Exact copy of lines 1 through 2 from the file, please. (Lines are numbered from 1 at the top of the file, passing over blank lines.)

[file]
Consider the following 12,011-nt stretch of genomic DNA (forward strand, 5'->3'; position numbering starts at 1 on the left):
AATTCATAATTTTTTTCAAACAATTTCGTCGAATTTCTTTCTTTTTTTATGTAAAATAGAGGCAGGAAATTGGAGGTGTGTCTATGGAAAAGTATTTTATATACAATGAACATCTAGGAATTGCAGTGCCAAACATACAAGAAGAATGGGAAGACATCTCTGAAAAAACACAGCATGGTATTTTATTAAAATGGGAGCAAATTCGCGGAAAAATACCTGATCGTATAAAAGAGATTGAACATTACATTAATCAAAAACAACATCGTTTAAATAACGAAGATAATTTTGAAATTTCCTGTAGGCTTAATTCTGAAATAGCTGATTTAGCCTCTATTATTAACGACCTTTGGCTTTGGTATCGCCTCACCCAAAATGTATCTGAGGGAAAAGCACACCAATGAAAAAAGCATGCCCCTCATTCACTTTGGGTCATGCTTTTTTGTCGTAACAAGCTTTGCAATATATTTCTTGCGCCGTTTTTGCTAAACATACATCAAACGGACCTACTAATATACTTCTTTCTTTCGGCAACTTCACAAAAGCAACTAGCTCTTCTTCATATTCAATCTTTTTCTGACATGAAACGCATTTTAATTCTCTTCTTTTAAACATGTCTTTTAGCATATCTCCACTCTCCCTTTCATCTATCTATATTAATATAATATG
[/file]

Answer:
Consider the following 12,011-nt stretch of genomic DNA (forward strand, 5'->3'; position numbering starts at 1 on the left):
AATTCATAATTTTTTTCAAACAATTTCGTCGAATTTCTTTCTTTTTTTATGTAAAATAGAGGCAGGAAATTGGAGGTGTGTCTATGGAAAAGTATTTTATATACAATGAACATCTAGGAATTGCAGTGCCAAACATACAAGAAGAATGGGAAGACATCTCTGAAAAAACACAGCATGGTATTTTATTAAAATGGGAGCAAATTCGCGGAAAAATACCTGATCGTATAAAAGAGATTGAACATTACATTAATCAAAAACAACATCGTTTAAATAACGAAGATAATTTTGAAATTTCCTGTAGGCTTAATTCTGAAATAGCTGATTTAGCCTCTATTATTAACGACCTTTGGCTTTGGTATCGCCTCACCCAAAATGTATCTGAGGGAAAAGCACACCAATGAAAAAAGCATGCCCCTCATTCACTTTGGGTCATGCTTTTTTGTCGTAACAAGCTTTGCAATATATTTCTTGCGCCGTTTTTGCTAAACATACATCAAACGGACCTACTAATATACTTCTTTCTTTCGGCAACTTCACAAAAGCAACTAGCTCTTCTTCATATTCAATCTTTTTCTGACATGAAACGCATTTTAATTCTCTTCTTTTAAACATGTCTTTTAGCATATCTCCACTCTCCCTTTCATCTATCTATATTAATATAATATG